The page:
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Burns Funeral Home

110 West Main
Milroy, IN 46156
(765) 629-2234
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Milroy IN Obituaries and Death Notices

Obituary: Bishop John J. McRaith, Minnesota native, voice for farmers in church - Minneapolis Star Tribune

Saturday, April 08, 2017

Mankato State University.After he was ordained in 1960, he was associate pastor of St. Mary's Church in Sleepy Eye, Minn., and pastor of St. Michael's Church in Milroy, Minn., and St. Leo's Church in St. Leo, Minn. He returned to Sleepy Eye in 1968 as administrator at St. Mary's and superintendent of St. Mary's High School.McRaith jumped to the national stage in 1972 when he became director of the National Catholic Rural Life Conference, headquartered in Des Moines. He became known as an advocate on farming and rural issues, which Medley said was a factor in his becoming a bishop at a comparatively young age.From 1978 to 1982 McRaith was vicar general and chancellor for the Diocese of New Ulm. When Owensboro Bishop Henry Soenneker resigned in 1982, McRaith was named by Pope John Paul II to take his place.Responded to growing diversityAs bishop, McRaith "was on the cutting edge in welcoming international priests from India and Africa and the like," said Medley, a native Kentuckian. "And when people would say, 'They talk funny,' the Minnesotan in him would say, 'What do you mean, you people have an accent!'?"Added Medley: "We in Kentucky feel a debt of gratitude to Minnesota to have sent us one of your finest to spend his life with us. He never picked up much of an accent here, but he became a native son."McRaith's tenure saw the founding in 1993 of an Office of African-American Ministries, later renamed the Office of Black Catholic Ministry; that same year the diocese bought four properties to house the homeless. In 1997 he established an Office of Hispanic Ministry.In 2015, as part of the diocesan celebration of McRaith's 80th birthday, Medley renamed the Catholic Pastoral Center in Owensboro after him.Besides his sister, McRaith is survived by eight nieces and nephews.On March 23, a tractor-pulled wagon carried his body from Glenn Funeral Home to St. Stephen Cathedral in Owensboro for his funeral.Christy Taylor Chaney, an official with the funeral home, said it didn't surprise her to see people lining the streets. "He was a wonderful man, friendly to everyone, everyone loved him," she said.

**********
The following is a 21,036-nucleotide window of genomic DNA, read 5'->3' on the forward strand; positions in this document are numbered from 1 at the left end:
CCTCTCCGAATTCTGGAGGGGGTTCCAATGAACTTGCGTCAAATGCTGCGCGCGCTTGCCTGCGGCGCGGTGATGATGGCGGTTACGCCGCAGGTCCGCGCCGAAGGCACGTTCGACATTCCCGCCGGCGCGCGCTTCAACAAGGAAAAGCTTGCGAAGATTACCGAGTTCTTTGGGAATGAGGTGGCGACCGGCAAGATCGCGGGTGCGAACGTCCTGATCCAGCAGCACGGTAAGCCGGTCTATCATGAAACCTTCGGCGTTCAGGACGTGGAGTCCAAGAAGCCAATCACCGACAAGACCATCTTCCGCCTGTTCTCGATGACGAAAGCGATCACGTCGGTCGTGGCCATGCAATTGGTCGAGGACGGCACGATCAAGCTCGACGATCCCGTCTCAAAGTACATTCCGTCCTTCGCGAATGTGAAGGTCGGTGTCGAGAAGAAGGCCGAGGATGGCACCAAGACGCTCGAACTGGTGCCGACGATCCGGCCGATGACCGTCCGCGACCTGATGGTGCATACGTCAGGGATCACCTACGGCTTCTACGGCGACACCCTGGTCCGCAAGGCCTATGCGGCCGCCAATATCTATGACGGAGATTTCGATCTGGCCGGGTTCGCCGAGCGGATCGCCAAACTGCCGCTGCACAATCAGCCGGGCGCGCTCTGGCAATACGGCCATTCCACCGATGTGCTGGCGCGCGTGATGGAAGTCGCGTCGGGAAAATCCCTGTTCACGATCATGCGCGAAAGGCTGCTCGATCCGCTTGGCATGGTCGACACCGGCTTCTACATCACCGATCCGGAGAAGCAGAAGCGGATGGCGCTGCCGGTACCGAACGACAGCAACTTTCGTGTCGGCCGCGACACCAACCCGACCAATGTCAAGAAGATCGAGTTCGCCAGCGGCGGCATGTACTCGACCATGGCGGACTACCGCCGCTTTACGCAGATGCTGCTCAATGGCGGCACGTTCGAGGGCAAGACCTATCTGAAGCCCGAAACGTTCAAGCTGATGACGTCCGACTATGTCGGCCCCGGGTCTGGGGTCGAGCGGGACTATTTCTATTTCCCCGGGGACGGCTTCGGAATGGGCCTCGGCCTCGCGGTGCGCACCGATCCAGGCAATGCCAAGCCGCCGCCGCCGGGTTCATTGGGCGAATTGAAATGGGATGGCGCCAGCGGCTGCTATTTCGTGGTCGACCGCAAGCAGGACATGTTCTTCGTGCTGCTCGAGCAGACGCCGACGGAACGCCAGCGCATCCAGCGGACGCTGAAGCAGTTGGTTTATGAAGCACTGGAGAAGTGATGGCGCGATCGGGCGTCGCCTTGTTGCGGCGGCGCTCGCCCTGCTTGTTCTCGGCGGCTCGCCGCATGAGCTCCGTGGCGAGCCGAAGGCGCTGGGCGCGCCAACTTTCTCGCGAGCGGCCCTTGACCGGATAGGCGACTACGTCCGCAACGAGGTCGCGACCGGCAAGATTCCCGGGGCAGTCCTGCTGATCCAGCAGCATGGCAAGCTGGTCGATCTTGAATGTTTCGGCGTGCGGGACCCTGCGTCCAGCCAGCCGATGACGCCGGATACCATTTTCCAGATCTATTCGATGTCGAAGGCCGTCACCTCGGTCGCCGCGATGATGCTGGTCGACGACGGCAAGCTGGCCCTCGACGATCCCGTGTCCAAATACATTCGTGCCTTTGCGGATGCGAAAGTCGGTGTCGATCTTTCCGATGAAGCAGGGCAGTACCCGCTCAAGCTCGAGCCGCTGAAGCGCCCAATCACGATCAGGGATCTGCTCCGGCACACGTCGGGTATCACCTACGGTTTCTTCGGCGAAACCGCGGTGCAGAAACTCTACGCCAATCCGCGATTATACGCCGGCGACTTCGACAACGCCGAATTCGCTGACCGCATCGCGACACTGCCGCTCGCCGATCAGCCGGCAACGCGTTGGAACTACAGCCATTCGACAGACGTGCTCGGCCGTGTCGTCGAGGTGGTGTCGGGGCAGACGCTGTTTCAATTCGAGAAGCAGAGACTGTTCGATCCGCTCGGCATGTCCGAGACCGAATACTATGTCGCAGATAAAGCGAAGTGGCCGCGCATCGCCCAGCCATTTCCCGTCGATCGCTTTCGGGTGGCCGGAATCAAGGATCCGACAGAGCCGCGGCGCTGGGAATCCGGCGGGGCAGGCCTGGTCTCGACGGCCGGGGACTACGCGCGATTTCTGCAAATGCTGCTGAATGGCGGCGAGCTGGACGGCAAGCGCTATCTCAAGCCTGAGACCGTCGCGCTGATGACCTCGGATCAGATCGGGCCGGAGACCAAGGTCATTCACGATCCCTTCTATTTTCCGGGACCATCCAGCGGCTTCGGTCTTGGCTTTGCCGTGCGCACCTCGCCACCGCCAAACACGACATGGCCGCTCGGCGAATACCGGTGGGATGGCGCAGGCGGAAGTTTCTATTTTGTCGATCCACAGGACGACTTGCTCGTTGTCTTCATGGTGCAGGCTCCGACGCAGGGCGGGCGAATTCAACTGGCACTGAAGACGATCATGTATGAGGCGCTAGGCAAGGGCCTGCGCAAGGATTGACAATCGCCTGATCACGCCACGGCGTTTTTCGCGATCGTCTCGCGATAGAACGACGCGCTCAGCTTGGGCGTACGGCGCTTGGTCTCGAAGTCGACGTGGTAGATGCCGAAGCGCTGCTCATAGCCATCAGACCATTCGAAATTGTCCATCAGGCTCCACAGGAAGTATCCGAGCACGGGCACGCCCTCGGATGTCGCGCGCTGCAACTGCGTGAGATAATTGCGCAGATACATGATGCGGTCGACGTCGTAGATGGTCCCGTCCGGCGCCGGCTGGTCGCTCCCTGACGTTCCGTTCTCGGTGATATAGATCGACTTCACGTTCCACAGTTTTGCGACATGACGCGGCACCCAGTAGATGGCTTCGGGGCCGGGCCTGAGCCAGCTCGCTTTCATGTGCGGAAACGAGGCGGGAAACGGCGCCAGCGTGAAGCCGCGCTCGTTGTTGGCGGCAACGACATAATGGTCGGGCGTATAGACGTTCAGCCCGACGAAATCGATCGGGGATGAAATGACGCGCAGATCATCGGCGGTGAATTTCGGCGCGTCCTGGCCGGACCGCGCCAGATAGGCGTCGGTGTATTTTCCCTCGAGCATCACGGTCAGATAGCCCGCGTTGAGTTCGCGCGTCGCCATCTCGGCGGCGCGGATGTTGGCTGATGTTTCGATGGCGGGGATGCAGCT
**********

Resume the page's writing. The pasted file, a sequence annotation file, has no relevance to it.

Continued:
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Obituary: Bishop John J. McRaith, Minnesota native, voice for farmers in church - Minneapolis Star Tribune

Saturday, April 08, 2017

Mankato State University.After he was ordained in 1960, he was associate pastor of St. Mary's Church in Sleepy Eye, Minn., and pastor of St. Michael's Church in Milroy, Minn., and St. Leo's Church in St. Leo, Minn. He returned to Sleepy Eye in 1968 as administrator at St. Mary's and superintendent of St. Mary's High School.McRaith jumped to the national stage in 1972 when he became director of the National Catholic Rural Life Conference, headquartered in Des Moines. He became known as an advocate on farming and rural issues, which Medley said was a factor in his becoming a bishop at a comparatively young age.From 1978 to 1982 McRaith was vicar general and chancellor for the Diocese of New Ulm. When Owensboro Bishop Henry Soenneker resigned in 1982, McRaith was named by Pope John Paul II to take his place.Responded to growing diversityAs bishop, McRaith "was on the cutting edge in welcoming international priests from India and Africa and the like," said Medley, a native Kentuckian. "And when people would say, 'They talk funny,' the Minnesotan in him would say, 'What do you mean, you people have an accent!'?"Added Medley: "We in Kentucky feel a debt of gratitude to Minnesota to have sent us one of your finest to spend his life with us. He never picked up much of an accent here, but he became a native son."McRaith's tenure saw the founding in 1993 of an Office of African-American Ministries, later renamed the Office of Black Catholic Ministry; that same year the diocese bought four properties to house the homeless. In 1997 he established an Office of Hispanic Ministry.In 2015, as part of the diocesan celebration of McRaith's 80th birthday, Medley renamed the Catholic Pastoral Center in Owensboro after him.Besides his sister, McRaith is survived by eight nieces and nephews.On March 23, a tractor-pulled wagon carried his body from Glenn Funeral Home to St. Stephen Cathedral in Owensboro for his funeral.Christy Taylor Chaney, an official with the funeral home, said it didn't surprise her to see people lining the streets. "He was a wonderful man, friendly to everyone, everyone loved him," she said.